David Hall, a climate change policy researcher at Auckland University of Technology, said the price of credit is likely to exceed $100 in the coming years, but that a price above $200 would be needed to accommodate changes in the transportation sector. necessary to achieve the CO2-neutral target.

How many trees New Zealand will need to fulfill that promise is unclear. It will depend in part on how quickly the country transforms into a low-emission economy, with technological advances reducing the need for carbon farming.

According to current projections, the country’s Climate Change Commission estimates the figure at: 2.7 million hectares of carbon forests by 2050, but other models saw a need for more than 13 million hectaresabout 70 percent of the area occupied by sheep and beef farms in New Zealand.

Cutting down 2.7 million hectares of the sheep and beef sector could lead to a loss of New Zealand dollars 2 billion a year in exports, said Mr. Woodford. Meat and wool are New Zealand’s second largest export category, totaling approximately 12 billion dollars, or 15 percent of total exports.

If there is no clear industry to fill the export gap, the exchange rate would come under downward pressure, ultimately increasing import costs for New Zealanders, Mr Woodford said. “This in itself will not cause catastrophe, but it is certainly significant,” he said of the loss of large areas of cattle and sheep farms.

For rural communities, there is a risk that carbon farming creates “green deserts” of trees that provide few jobs. Permanent carbon forestry provides approximately one job per year per 2500 hectares after planting a report from Te Uru Rakau, New Zealand’s Forestry Department. Timber forestry generates dozens of jobs during planting and harvesting, but few for the nearly three decades in between. Beef and sheep farming provides regular and seasonal employment of about 13 full time jobs per 2500 hectares.

Horehore Station, the ranch that was recently sold, employed three people full-time and many others part-time, such as shearers, fencers and helicopter pilots, Mr Hindrup said. Then there were the truck drivers, cafe owners, and others who were indirectly dependent on the farm’s income.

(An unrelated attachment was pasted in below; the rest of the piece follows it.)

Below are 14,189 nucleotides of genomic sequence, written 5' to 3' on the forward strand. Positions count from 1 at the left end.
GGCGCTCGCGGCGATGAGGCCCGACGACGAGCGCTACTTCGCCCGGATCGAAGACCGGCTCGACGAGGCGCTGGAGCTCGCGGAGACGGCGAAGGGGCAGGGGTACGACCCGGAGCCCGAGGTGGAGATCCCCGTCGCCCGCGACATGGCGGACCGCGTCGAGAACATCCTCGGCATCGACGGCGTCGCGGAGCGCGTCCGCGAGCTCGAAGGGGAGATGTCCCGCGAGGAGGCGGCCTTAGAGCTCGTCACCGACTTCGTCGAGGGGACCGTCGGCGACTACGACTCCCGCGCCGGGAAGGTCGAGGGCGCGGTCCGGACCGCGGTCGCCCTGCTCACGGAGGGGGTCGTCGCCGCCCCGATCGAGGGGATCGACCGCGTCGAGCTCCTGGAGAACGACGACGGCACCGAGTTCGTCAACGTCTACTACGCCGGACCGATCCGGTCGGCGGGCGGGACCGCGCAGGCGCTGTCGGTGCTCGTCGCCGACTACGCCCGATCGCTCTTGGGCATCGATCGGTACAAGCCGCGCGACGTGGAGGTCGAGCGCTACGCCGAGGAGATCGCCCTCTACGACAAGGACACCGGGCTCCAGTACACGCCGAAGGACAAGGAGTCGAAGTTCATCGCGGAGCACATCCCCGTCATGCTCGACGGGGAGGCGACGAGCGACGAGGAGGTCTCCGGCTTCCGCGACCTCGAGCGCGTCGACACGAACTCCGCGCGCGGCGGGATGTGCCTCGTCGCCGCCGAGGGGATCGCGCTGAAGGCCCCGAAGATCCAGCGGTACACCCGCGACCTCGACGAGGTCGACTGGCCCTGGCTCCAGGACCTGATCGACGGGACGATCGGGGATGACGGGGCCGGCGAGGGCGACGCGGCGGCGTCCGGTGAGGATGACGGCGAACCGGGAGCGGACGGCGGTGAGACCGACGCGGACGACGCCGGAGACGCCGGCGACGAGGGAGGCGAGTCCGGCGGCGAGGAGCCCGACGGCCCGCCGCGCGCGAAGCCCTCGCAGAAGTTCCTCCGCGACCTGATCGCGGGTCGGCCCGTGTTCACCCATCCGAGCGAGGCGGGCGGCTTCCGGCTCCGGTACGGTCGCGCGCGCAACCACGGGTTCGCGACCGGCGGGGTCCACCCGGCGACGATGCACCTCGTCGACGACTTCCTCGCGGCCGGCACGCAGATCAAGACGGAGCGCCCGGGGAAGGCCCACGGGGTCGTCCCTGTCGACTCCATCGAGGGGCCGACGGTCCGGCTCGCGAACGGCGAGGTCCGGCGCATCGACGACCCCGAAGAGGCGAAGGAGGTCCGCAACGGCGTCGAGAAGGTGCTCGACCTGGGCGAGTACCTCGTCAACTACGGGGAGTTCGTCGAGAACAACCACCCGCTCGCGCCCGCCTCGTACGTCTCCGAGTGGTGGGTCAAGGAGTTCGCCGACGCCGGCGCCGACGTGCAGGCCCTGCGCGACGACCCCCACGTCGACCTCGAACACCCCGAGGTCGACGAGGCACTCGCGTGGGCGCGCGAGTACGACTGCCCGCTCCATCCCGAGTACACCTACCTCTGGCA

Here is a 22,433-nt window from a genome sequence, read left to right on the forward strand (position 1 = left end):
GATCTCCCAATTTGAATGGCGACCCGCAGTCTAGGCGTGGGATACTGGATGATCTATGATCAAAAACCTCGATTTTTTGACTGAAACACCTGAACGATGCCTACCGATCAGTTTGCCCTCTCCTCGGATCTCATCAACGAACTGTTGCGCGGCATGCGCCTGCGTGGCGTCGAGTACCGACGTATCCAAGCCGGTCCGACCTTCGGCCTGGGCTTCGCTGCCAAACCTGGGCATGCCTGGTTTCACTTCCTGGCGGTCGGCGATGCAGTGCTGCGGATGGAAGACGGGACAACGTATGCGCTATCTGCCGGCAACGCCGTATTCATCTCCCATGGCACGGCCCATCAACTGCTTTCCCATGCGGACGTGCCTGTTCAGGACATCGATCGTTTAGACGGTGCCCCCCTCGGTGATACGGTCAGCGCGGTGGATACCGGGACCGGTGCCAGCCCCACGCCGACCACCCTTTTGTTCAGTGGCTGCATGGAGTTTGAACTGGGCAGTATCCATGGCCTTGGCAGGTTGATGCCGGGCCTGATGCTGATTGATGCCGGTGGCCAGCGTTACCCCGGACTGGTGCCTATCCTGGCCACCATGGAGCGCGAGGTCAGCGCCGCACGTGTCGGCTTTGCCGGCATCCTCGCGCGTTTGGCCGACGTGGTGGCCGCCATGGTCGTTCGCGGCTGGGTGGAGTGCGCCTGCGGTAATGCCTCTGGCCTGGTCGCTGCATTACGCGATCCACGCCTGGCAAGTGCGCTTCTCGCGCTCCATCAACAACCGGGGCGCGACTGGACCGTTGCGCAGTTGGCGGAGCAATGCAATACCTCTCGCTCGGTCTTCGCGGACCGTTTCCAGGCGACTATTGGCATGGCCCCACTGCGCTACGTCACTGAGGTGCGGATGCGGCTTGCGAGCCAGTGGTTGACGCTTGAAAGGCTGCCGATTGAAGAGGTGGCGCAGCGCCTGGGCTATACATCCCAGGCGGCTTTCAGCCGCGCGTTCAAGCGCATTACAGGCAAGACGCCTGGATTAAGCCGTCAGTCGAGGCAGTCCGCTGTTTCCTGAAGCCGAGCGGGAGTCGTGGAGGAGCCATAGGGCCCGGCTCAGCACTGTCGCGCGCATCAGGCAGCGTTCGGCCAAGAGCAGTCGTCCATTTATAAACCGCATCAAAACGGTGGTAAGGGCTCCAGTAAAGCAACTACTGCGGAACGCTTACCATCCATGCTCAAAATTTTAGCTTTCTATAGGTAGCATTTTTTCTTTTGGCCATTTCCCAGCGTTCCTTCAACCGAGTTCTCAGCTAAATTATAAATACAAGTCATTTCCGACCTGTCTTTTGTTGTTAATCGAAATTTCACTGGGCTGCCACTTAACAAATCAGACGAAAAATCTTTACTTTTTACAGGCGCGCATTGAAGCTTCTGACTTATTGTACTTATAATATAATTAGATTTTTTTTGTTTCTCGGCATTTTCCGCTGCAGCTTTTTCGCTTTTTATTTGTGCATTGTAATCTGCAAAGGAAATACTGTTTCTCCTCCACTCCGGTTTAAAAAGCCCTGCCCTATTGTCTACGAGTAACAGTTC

“It’s just going to wreck those communities, that decimate regional economies,” said Kerry Worsnop, a farmer and councilor for Gisborne, one of about 10 areas concerned about converting farms to forestry.

A report of a business consultancy found that if all the steeper, more challenging land in the Gisborne area became a permanent carbon forest, nearly half of its jobs — about 10,000 — would evaporate.

Farmers face a range of pressures from New Zealand’s environmental goals. The government has considered changes to the rules that would take some of the heat from selling land in rural areas, but withdrew despite opposition from Maori landowners. As more farmers sell their land, operating costs will rise for those who stay, as they share expenses on things like veterinary care, said Toby Williams of Federated Farmers, an industry group.

In addition, the agricultural sector will soon receive a financial fine for its emissions, after being exempted from the CO2 trading program. And new environmental regulations have led to protests from farmers in which they have congested city streets with tractors.

“It just wasn’t worth my mental health and my physical health,” said Charlie Reynolds, who sold his ranch this year after being given a $250,000 fencing bill to comply with the new regulations.

Ultimately, the extent to which New Zealand’s ranch lands become carbon forests will be determined by farmers’ choices. Some plant their own property in trees. Others earn an income both livestock and carbon by turning underutilized ranch areas, such as erosion-prone gullies, into forests.

Niven Winchester, an economics professor at Auckland University of Technology, said the areas of the economy that have contributed significant amounts of greenhouse gases, such as agriculture, need to be reduced.

“We as a society need to do something about climate change,” said Mr Winchester, “and it will be costly.”